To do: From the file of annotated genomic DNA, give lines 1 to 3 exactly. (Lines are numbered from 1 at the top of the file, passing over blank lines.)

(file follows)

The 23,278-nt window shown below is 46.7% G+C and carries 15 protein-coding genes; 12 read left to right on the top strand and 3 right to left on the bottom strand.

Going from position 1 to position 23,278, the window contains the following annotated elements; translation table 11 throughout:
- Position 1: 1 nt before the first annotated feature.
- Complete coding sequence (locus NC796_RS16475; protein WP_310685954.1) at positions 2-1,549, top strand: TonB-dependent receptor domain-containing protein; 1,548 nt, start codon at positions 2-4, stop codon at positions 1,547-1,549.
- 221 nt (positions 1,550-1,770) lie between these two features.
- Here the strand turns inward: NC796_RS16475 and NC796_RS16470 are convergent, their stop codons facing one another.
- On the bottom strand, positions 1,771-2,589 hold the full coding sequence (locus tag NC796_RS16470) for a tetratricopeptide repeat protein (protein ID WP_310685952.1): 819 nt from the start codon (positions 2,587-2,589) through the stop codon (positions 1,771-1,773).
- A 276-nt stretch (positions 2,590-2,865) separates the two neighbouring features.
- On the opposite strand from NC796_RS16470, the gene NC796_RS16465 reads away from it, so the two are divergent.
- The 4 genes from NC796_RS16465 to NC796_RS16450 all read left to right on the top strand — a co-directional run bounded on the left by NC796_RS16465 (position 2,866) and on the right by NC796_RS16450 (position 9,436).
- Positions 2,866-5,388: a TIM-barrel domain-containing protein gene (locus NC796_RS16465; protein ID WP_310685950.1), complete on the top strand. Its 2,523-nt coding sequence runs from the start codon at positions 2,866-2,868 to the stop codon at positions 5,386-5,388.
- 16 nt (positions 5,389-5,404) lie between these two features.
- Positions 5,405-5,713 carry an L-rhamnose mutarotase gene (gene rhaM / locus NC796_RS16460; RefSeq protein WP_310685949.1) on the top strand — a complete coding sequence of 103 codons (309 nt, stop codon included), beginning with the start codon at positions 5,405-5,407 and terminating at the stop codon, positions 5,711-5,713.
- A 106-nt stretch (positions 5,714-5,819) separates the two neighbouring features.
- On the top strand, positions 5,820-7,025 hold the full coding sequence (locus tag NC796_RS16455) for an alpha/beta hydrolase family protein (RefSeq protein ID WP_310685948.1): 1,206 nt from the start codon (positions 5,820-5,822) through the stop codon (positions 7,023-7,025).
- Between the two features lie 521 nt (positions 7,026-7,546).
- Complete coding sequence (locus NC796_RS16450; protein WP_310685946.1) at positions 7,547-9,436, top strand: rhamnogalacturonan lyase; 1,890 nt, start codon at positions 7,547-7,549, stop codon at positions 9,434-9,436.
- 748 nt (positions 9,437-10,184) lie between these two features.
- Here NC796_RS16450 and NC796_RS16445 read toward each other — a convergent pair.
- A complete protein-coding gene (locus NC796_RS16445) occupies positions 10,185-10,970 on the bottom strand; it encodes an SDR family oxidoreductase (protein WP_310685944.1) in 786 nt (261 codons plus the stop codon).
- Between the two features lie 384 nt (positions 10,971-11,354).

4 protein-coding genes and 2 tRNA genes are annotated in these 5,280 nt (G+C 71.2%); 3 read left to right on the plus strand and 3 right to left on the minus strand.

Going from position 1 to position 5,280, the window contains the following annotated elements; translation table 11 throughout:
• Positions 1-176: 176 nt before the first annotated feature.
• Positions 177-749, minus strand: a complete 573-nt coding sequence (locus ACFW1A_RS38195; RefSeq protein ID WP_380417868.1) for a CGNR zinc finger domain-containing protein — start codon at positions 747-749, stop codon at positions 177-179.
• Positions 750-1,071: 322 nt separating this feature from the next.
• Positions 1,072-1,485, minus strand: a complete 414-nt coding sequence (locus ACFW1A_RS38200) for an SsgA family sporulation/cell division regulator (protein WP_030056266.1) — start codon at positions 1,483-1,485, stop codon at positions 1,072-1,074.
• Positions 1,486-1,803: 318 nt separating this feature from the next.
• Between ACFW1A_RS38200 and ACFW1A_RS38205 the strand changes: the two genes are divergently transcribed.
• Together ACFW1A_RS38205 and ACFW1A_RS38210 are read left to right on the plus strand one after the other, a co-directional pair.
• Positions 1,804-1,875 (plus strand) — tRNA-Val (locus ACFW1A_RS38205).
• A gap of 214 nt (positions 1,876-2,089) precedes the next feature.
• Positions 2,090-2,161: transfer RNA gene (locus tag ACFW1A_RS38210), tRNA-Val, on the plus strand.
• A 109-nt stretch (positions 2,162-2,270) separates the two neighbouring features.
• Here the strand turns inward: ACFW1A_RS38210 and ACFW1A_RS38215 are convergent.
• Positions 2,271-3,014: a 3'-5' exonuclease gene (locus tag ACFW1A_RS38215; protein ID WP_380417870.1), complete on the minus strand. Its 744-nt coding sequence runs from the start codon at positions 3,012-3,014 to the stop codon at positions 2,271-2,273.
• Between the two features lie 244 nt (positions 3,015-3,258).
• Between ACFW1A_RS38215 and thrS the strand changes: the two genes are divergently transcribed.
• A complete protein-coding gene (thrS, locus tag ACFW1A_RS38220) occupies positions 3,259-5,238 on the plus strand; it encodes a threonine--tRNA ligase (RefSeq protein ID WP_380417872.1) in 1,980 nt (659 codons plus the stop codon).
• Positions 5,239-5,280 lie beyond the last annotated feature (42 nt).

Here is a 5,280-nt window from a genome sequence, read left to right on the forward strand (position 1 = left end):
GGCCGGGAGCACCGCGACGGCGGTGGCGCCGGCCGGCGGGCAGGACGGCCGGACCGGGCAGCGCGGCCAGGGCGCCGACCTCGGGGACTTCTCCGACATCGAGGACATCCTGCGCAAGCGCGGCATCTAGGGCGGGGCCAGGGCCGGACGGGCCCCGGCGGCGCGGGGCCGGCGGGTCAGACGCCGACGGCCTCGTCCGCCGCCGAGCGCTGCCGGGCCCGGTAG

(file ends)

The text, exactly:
The 23,278-nt window shown below is 46.7% G+C and carries 15 protein-coding genes; 12 read left to right on the top strand and 3 right to left on the bottom strand.

Going from position 1 to position 23,278, the window contains the following annotated elements; translation table 11 throughout:
- Position 1: 1 nt before the first annotated feature.